My 2007 Toyota Corolla has been having an odd issue. When the car is moving, even slowly, I hear something that sounds like rubbing, and as I go faster, there is a vibration that starts as though a tire or other spinning surface is rubbing against something at a specific point in its travel.

I first noticed it when the weather was warmer, around April. I know I needed a front brake pad replacement so I went ahead and did that. When I was removing the pads on the driver's side I noticed that the pad was not worn evenly, as in one side of the pad was more worn than the other. I wasn't in a position to do much diagnosis so I went ahead and replaced the pads. More recently I have also replaced the caliper slide pins and lubed them well to hopefully resolve the uneven wear issue.

The noise persists. Just a few days ago I started noticing a mild squeaking sound when the car is moving forward very slowly with no brake application. It pulses, which leads me to believe the rotor could be warped, however there is little to no change in vibration when I hit the pedal even at highway speeds, though there IS an increase in the loudness of the rumbling sound. I have checked for play in both front wheels and none exists, so I am ruling out wheel bearings. I am wondering if I have a combination of bad/noisy tires and a warped brake rotor, but before I start disassembling anything else or buying more parts, I wanted to ask those more knowledgeable.... what is the issue??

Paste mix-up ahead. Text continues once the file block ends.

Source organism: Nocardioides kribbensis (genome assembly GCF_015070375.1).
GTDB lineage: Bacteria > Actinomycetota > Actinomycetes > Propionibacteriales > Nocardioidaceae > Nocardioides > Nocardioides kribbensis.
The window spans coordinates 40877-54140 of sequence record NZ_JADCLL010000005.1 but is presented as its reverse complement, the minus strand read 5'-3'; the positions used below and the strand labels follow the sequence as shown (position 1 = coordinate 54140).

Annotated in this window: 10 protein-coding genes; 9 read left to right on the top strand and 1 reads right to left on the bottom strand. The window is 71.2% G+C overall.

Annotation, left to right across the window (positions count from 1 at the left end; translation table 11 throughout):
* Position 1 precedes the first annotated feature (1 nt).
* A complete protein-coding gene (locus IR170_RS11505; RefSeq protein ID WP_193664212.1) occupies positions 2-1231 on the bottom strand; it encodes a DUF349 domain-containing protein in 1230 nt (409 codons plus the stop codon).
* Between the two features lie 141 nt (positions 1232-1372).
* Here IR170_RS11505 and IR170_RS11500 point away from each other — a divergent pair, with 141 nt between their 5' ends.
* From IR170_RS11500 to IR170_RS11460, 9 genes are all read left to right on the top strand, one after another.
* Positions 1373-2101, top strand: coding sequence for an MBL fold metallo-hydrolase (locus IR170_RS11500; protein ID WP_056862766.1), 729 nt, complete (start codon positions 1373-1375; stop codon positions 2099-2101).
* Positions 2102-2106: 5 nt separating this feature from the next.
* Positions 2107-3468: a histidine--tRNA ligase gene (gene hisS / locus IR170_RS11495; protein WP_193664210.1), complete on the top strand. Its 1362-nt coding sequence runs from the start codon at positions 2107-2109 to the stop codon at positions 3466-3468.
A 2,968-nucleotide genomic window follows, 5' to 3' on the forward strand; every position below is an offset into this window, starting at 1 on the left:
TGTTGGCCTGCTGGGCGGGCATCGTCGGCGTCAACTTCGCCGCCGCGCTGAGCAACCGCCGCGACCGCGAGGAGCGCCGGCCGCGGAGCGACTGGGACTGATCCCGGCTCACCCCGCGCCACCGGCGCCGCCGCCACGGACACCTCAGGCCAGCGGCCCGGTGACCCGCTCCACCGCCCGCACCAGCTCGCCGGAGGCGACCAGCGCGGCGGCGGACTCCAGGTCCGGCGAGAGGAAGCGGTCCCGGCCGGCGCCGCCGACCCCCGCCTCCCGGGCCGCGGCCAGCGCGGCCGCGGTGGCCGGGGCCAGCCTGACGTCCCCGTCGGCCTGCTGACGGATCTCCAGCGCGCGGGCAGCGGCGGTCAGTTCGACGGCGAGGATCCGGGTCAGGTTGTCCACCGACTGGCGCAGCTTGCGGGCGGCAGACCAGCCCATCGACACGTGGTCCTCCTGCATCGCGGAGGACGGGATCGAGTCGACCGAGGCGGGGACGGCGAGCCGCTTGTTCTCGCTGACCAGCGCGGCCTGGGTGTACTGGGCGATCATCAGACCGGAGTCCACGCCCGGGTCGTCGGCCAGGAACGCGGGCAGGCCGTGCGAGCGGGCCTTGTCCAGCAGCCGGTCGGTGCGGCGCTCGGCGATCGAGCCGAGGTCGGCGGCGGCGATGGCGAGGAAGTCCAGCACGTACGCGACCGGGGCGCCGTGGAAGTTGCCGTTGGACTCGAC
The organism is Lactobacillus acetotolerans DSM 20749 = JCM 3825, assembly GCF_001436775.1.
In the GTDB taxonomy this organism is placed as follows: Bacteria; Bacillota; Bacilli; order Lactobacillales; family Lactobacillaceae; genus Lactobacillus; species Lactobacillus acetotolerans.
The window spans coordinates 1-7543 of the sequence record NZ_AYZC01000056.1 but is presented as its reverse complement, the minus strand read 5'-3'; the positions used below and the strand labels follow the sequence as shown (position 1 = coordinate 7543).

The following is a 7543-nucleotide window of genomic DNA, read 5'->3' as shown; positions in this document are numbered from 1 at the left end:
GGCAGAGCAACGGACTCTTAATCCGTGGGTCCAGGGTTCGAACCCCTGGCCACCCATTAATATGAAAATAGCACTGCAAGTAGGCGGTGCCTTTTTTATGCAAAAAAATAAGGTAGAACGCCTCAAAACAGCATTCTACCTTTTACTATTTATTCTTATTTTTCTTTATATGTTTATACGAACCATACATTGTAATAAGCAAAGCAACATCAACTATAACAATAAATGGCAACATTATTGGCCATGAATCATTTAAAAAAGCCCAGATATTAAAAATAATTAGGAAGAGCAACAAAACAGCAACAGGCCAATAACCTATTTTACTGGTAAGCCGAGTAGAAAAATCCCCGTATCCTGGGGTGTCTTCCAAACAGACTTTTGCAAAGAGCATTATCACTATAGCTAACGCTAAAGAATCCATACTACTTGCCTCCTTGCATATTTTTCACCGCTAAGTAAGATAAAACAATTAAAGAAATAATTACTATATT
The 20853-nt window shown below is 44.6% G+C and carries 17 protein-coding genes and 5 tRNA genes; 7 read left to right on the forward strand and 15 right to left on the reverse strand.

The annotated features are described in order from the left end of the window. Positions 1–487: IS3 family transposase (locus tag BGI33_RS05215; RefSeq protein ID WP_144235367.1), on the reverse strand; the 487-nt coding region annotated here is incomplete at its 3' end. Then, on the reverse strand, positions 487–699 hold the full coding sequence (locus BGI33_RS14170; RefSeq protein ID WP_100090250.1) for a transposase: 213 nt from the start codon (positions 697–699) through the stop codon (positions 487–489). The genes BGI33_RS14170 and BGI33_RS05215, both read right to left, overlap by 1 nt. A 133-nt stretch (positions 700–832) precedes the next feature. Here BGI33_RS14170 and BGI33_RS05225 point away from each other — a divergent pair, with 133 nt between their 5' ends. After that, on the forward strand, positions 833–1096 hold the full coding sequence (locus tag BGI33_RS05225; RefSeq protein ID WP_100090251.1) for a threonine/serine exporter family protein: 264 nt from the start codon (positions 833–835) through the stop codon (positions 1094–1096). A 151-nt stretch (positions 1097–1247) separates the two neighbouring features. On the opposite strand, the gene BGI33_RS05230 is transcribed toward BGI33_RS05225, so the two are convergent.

• Its not by any chance, the wheels rubbing against the wheel arches is it? If so, maybe there is something wrong with you suspension.
    – Dan
    Commented Jul 28, 2015 at 15:32
  • 1
    I'd bet you are still looking at something brake related. I'd go back over it with a fine tooth comb and make sure you aren't missing something. Commented Jul 28, 2015 at 15:54

2 Answers 2


Just to be clear there is a lot that could be wrong with this car. For starters when you took apart the front brakes and replaced the side pins and lubricated them did you check that the piston was able to be pushed back into the caliper? Have you tried bleeding the brakes? Could be that a hose or line is screwed up causing pressure to be applied even when you are not applying the brake.

When it pulses are you feeling it in your seat or the pedal? If felt in the seat its the rear brakes, if felt in the pedal its the front brakes.

If your rotors were not replaced when you replaced the pads you will most likely have a problem, brake pads need to be bedded into new surfaces, so if the rotor wasn't turned on a lathe probably another problem area.

A true way to eliminate wheel bearings is when driving 50 miles an hour with the windows closed and radio off start to steer left to right slightly and listen for any noise difference. In order for this to work properly you will need to have good tires, with no cupping. If when steering to the left you hear more noise you have a bad RIGHT wheel bearing, and the opposite is true for when steering to the right you have a bad Left wheel bearing


I wanted to follow up on this since it appears I never did. It ended up that the tires were actually that noisy, which is surprising as they were only about 50-60% through their serviceable lifetime. Apparently Corollas are built thin enough that they are very sensitive to road noise from tires. Replacing the tires with higher quality ones ended up solving the noise issue.

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